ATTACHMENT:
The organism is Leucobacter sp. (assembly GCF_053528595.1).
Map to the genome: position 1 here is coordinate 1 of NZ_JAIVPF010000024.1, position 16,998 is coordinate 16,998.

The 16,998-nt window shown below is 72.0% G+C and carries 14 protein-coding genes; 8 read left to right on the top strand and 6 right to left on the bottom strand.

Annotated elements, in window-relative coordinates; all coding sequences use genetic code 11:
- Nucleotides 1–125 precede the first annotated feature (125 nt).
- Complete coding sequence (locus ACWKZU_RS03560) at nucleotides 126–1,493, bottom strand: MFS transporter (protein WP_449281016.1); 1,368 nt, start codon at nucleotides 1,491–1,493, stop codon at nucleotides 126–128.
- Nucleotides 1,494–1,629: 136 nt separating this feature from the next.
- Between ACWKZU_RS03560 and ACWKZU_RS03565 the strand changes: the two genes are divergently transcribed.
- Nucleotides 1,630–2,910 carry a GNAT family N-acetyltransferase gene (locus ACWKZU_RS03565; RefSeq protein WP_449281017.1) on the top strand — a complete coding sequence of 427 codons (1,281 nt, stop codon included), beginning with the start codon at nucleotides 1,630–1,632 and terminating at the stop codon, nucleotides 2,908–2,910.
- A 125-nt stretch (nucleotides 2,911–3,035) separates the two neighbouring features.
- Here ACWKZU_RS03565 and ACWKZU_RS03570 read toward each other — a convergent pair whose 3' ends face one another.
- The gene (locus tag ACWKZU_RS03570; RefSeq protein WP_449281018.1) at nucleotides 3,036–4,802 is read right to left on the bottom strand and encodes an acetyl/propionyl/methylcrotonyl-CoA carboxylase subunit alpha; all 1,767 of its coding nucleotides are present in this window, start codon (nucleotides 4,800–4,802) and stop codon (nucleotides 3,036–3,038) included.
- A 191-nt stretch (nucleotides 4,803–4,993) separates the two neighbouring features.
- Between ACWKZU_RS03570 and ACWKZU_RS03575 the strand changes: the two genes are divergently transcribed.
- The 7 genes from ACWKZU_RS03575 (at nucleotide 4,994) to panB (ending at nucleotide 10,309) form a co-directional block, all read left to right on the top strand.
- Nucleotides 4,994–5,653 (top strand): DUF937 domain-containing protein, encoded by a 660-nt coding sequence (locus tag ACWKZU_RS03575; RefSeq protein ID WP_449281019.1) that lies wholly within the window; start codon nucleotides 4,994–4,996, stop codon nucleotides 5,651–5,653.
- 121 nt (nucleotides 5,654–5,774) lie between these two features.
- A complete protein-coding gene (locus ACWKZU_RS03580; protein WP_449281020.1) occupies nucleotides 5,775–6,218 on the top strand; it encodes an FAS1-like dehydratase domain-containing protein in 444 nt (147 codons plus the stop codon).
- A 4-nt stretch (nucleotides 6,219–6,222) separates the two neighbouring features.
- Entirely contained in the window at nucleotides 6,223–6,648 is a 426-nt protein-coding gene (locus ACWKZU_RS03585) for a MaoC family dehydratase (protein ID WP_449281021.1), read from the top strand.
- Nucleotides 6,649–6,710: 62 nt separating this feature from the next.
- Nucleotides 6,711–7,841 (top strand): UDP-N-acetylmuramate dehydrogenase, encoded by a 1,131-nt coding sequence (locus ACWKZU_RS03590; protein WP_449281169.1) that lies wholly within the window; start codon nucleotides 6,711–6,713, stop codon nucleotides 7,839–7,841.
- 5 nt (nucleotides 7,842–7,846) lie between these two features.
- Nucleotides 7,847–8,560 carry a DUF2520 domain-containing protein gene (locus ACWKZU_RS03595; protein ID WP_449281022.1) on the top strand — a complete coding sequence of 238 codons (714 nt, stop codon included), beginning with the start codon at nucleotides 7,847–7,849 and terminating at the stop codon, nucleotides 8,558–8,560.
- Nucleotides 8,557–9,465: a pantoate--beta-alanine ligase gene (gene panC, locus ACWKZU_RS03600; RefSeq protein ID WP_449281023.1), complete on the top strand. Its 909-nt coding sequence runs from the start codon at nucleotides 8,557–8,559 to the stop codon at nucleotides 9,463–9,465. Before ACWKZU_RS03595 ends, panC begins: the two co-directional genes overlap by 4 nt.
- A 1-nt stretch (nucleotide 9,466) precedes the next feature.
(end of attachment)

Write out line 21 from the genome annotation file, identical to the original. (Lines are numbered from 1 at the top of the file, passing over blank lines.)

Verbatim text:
- Nucleotides 6,649–6,710: 62 nt separating this feature from the next.